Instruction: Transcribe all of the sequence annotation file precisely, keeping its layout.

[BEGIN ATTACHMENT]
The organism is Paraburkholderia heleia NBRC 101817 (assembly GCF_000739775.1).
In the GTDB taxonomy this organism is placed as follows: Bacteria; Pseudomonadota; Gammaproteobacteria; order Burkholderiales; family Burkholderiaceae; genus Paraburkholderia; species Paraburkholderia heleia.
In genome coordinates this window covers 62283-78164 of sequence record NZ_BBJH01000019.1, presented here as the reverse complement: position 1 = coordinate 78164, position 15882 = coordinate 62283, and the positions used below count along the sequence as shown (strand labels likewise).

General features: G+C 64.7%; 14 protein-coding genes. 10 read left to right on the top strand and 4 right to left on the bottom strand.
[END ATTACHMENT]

The organism is Paraburkholderia heleia NBRC 101817 (assembly GCF_000739775.1).
In the GTDB taxonomy this organism is placed as follows: Bacteria; Pseudomonadota; Gammaproteobacteria; order Burkholderiales; family Burkholderiaceae; genus Paraburkholderia; species Paraburkholderia heleia.
In genome coordinates this window covers 62283-78164 of sequence record NZ_BBJH01000019.1, presented here as the reverse complement: position 1 = coordinate 78164, position 15882 = coordinate 62283, and the positions used below count along the sequence as shown (strand labels likewise).

General features: G+C 64.7%; 14 protein-coding genes. 10 read left to right on the top strand and 4 right to left on the bottom strand.